in the Malibu Times.
Why had I resisted visiting Cape Sounio on repeated visits to Athens? Is not its iconic 5th century BC Temple of Poseidon, with 15 of the 36 original Doric columns still standing some 200 feet above the Aegean Sea, a must on any traveler’s checklist?
The German philosopher Heidegger visited the Temple of Poseidon in 1962 and wrote, “These few standing columns were the strings of an invisible lyre, the song of which the far-seeing Delian god let resonate over the Cycladic world of islands ... this single gesture of the land suggests the invisible nearness of the divine.”
This is wrong on several levels. In that quote from Sojourns
, Martin's talking about the temple of Zeus in Nemea, a valley where athletic games were held on years that didn't have an Olympiad.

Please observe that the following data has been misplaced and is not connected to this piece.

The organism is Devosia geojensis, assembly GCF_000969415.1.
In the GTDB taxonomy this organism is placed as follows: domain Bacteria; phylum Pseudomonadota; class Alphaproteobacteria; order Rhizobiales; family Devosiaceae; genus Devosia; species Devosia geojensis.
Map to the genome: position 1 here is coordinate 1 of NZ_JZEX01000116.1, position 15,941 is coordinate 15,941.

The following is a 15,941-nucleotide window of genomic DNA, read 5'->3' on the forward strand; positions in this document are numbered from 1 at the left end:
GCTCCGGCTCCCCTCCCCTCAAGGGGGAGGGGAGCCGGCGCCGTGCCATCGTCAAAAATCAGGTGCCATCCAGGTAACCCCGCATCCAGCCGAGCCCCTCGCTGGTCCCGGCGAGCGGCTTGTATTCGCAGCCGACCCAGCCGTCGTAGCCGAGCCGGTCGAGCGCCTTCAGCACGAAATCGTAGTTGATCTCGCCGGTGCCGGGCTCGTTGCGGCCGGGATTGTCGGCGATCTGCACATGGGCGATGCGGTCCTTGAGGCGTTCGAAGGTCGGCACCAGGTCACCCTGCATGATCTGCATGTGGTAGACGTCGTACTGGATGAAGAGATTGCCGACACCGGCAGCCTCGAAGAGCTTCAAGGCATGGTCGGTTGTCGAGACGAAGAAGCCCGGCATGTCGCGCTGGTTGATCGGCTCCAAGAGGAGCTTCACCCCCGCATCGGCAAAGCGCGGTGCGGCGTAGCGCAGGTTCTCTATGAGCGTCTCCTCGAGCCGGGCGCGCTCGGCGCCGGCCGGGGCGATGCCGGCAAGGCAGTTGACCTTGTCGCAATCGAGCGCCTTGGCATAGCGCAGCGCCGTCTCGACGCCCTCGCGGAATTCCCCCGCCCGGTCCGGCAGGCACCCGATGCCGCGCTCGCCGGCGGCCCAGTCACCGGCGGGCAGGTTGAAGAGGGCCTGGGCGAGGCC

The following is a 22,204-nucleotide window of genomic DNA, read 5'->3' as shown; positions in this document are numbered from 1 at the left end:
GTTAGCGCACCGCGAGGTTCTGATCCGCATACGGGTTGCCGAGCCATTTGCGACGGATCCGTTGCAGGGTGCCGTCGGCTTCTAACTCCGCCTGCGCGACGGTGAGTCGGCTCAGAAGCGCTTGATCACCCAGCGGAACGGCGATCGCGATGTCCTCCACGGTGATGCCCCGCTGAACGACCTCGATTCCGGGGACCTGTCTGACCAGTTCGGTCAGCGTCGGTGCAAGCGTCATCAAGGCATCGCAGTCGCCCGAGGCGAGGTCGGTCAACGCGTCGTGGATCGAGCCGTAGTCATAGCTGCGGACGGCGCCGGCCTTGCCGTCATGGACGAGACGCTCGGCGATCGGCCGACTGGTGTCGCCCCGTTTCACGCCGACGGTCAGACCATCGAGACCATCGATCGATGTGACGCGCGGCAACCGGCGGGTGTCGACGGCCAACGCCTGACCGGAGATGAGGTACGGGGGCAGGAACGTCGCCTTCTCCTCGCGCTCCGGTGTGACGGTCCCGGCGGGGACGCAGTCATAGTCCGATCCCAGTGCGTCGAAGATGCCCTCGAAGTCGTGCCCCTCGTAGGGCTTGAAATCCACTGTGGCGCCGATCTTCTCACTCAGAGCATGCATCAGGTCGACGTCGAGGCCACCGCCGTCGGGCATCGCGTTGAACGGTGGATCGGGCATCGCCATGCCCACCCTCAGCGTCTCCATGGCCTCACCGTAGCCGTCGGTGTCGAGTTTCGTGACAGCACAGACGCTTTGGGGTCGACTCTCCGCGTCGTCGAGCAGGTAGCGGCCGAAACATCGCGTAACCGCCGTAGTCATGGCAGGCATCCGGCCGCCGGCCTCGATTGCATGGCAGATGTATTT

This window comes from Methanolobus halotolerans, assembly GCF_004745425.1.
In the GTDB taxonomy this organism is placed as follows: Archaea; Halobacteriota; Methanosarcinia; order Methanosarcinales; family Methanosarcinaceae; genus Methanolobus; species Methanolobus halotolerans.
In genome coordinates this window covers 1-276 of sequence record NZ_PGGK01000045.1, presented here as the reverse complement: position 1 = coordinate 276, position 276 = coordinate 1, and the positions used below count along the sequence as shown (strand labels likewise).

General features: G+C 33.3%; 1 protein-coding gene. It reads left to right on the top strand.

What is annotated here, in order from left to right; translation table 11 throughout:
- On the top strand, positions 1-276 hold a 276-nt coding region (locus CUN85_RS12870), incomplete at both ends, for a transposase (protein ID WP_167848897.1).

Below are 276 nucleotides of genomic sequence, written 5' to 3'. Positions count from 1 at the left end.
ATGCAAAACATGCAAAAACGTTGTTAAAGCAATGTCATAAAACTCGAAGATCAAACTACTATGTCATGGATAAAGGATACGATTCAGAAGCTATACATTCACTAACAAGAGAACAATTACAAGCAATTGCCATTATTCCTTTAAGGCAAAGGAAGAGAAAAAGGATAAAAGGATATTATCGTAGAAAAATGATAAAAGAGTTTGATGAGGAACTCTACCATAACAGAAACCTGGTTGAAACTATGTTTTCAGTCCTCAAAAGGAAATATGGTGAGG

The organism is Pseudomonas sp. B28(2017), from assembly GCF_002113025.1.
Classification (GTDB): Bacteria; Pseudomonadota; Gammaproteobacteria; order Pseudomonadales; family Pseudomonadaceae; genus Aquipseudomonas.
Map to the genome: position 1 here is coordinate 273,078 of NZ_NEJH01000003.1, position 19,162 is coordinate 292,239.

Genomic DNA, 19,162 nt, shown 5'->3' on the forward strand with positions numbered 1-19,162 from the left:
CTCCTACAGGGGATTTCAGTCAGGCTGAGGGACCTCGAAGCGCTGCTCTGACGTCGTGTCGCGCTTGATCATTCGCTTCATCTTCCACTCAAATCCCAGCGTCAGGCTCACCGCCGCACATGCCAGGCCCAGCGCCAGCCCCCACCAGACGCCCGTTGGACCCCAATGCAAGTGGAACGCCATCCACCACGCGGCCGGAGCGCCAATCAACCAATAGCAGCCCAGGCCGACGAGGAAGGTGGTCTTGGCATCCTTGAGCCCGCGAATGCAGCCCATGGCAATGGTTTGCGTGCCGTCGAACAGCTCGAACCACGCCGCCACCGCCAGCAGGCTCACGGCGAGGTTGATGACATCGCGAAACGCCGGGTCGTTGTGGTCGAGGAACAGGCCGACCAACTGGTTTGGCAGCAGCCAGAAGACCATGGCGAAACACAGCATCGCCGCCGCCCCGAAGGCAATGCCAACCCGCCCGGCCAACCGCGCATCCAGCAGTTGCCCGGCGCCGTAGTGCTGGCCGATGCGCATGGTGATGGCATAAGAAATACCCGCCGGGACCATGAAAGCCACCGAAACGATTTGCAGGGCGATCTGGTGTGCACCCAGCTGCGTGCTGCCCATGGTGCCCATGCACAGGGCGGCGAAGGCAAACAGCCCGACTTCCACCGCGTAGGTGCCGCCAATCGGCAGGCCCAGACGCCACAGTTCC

other place of the Greek athletic games, present as
well in the Victory Odes of Pindar.
The wide floor of the valley, where the lone
village of Nemea is nestled, is surrounded by terraced
slopes; flocks of sheep stroll leisurely through
its pastures. The entire region itself appears as a single
Stadium that invites festive games. Only three columns are left standing that still speak of the temple of
Zeus that once was: in the breadth of the landscape
they are like three strings of an invisible lyre on which
perhaps the winds play songs of mourning, inaudible
to mortals-echoes of the flight of the gods.
Martin's "Temple of Poseidon", the one in OWA
, is in Paestum, up the coast from Elea, above the Tyrrhenian Sea. Maybe there's another.